ANAHEIM, Calif.—The Honda Center, an indoor arena used by the Anaheim Ducks professional hockey team, will transform its facility into a major Orange County polling location for the upcoming presidential election.
Orange County Registrar of Voters Neal Kelley demonstrated the center’s versatility at a Sept. 16 press conference, where he presented the different options that voters will have beginning Oct. 30 and running through the Nov. 3 election day.
Kelley called the chance to use the Honda Center for voting a “fantastic” opportunity.
“It’s an iconic Orange County location, easy off the freeway, has great parking, and we’re going to do something here that we’re not doing at any other vote center—and that’s drive-thru voting,” Kelley told the audience.
“Voters will have an opportunity to pull up, check in, get their ballot, vote, and be on their way.”
A voter who has already completed their ballot will have the ability to drive through and drop it off, Kelley added.
The county registrar said safety from COVID-19 was at the forefront of his team’s decision to convert the arena into a polling place.
“The Honda Center is a fantastic location for a vote center because we’re able to physically distance under COVID requirements in there, in a large space, and to put a lot more voting opportunities in there for in person voting,” Kelley said.
He said the site “will be about 10 times the size of a regular vote center,” offering greater opportunities for voters.
County residents will be able to vote in-person, register to vote, or update their registrations inside the building.
Tim Ryan, CEO of the Honda Center, said he was excited about using the center as a mass voting platform.
Ryan emphasized that extraordinary precautions have been taken to ensure the facility is “safe” and “sanitized.”
“If anyone feels uncomfortable about coming to the Honda Center, I can assure you that every precaution is being taken,” Ryan said.
Electronic Voting: ‘Like Boarding an Aircraft’Kelley addressed the integrity of the election and ballot security on a Sept. 17 Zoom call sponsored by the Newport Beach Chamber of Commerce.
He compared the county’s new electronic voting system to checking in for a flight at the airport.
“In the past, you would go into a polling place and you would sign your name on the roster. And you would get your ballot now if you went to vote,” Kelley said.
“In this environment, we have an electronic checking system. It’s very much like boarding an aircraft. And when you show up with your boarding pass, we have all your voter records and information at our fingertips.”
Kelley said the new system allows for corrections and adjustments “in real time.”
“We can verify information if we need to. If there’s an issue that comes up, we can handle your voter registration on the spot,” he said.
The electronic checking system allows election officials to see if a person tries to vote for a second time because it is part of the statewide voter database, Kelley said—so even if someone votes first in a different county and then tries to come vote again in Orange County, they would be denied a ballot.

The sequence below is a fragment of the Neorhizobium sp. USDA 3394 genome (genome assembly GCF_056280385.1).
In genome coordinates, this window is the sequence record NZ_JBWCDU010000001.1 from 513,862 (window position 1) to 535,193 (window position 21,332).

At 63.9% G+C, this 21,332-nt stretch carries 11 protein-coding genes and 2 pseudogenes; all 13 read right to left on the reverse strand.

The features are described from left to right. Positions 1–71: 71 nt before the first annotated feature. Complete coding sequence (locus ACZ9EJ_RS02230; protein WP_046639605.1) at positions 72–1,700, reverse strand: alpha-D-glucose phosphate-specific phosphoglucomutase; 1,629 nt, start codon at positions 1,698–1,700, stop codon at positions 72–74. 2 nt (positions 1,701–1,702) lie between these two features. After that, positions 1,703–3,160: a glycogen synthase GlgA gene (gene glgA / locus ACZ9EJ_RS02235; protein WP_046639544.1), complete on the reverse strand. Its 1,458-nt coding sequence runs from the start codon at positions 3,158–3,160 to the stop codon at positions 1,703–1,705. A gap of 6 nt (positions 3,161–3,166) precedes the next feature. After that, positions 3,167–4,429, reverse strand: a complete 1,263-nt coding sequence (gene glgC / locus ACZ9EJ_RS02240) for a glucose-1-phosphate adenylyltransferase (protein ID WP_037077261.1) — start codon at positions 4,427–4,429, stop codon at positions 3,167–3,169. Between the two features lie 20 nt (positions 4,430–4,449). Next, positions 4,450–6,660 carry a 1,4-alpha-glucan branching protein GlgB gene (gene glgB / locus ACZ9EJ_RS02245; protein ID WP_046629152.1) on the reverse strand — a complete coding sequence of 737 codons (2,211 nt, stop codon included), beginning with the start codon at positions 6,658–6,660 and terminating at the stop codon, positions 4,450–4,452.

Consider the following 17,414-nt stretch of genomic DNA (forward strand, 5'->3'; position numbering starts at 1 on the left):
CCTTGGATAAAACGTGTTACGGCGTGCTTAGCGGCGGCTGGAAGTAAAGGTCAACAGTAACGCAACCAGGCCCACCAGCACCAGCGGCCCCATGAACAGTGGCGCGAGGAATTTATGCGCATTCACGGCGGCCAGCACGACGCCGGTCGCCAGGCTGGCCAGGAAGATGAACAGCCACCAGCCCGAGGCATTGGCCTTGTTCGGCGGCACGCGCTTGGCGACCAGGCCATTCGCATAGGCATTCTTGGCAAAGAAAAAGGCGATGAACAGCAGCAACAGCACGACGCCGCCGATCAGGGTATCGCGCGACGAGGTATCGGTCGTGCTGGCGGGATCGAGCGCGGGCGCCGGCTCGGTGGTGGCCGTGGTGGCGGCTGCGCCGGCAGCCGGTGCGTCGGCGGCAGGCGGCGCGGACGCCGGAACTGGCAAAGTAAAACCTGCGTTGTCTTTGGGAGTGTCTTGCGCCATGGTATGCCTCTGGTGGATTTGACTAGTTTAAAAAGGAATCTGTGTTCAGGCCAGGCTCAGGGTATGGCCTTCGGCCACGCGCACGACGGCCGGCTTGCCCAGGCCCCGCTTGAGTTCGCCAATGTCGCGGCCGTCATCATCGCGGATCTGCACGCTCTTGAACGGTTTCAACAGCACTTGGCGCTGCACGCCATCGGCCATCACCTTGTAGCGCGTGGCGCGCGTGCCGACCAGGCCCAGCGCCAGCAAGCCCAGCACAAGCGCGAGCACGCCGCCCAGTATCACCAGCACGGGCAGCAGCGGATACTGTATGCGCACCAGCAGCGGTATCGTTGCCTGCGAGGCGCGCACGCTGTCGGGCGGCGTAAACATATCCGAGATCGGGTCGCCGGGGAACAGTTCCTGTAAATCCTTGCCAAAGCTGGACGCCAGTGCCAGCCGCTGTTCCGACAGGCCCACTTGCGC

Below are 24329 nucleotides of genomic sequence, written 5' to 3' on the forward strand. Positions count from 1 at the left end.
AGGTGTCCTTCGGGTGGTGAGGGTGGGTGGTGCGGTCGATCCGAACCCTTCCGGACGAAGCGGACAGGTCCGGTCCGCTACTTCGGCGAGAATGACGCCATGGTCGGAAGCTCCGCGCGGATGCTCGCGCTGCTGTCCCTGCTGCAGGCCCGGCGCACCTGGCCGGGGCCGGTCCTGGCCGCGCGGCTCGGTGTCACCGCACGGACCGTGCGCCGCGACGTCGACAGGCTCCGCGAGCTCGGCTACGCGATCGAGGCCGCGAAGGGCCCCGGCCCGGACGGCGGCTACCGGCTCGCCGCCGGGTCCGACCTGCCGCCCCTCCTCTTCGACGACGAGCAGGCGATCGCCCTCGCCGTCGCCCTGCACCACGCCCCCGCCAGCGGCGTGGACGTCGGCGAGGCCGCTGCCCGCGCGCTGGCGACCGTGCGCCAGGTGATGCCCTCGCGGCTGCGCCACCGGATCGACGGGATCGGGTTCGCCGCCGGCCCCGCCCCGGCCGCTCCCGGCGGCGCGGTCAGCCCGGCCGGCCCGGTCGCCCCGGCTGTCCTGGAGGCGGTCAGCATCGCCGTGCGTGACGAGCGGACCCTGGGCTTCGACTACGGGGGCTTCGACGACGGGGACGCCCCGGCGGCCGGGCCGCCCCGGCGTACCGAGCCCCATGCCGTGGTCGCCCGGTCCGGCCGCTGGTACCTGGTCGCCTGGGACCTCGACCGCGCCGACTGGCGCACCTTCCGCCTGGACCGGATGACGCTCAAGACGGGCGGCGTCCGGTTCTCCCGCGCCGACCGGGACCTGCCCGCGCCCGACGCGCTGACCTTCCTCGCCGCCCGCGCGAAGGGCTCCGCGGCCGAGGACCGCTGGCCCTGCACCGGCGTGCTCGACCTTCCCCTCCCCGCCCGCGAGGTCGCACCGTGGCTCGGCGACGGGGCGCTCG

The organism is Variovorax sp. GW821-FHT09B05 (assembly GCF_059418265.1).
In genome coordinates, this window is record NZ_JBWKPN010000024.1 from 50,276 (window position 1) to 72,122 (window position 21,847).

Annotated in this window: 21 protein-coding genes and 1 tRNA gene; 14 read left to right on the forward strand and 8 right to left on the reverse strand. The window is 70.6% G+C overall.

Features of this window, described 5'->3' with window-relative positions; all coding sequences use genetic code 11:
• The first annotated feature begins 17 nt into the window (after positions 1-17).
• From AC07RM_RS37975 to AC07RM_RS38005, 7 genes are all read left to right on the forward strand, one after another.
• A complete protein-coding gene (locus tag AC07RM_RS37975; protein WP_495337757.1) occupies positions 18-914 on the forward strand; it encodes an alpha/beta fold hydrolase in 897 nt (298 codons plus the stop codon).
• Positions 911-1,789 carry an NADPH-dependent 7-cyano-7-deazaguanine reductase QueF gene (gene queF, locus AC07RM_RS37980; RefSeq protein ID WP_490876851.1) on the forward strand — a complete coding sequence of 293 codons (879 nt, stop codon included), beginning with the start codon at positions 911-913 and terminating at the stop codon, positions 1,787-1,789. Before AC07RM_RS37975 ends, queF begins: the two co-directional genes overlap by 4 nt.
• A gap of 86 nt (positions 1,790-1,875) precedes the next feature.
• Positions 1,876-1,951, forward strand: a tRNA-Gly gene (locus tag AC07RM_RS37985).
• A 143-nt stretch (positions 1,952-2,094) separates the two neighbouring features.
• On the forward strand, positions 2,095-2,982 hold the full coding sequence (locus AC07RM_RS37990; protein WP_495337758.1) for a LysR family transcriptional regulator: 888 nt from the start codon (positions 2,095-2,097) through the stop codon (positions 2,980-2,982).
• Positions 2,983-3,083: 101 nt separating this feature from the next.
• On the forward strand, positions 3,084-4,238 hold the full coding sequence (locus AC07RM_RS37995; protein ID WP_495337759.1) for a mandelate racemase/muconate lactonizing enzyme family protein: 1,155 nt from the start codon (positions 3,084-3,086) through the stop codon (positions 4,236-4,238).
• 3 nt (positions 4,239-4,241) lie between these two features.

“Orange County is the only county in the country that does everything end-to-end on the voting system,” Kelley said.
“And that means that we take raw paper stock from a mill. We turn it into ballots, we print them, we turn paper into packets, and we insert those. And we conduct the entire process from end to end. We don’t send it out to any vendors.”
The subject of ballot drop boxes was also brought up by Kelly, who admitted that many citizens were not happy with the concept due to concerns over security. But he guaranteed their integrity.
“There’s 116 [drop boxes] throughout Orange County,” he said.
“They’re a thousand pounds, they’re bolted into the ground, they’re under surveillance cams in almost every situation.
“We collect them [ballots] daily—radio dispatch, satellite track—from individuals that go through criminal background checks.”
Kelley said that for people who are wary of putting their ballot through the United States Postal Service, the drop boxes are a great option.
The drop boxes are numbered, he said. Once a voter’s ballot has been picked up, the voter will get a text message saying when it was picked up, from what number drop box, when the ballot was opened, when it was scanned, and if the vote counted or not.
For added security, Kelley’s team will be comparing signatures on ballots to database signatures of voters, reducing the risk of people signing ballots that are not their own.
Since almost everything in the vote-counting process is automated, humans will almost never touch ballots received from voters, Kelley said, except for when large batches of them are taken into storage.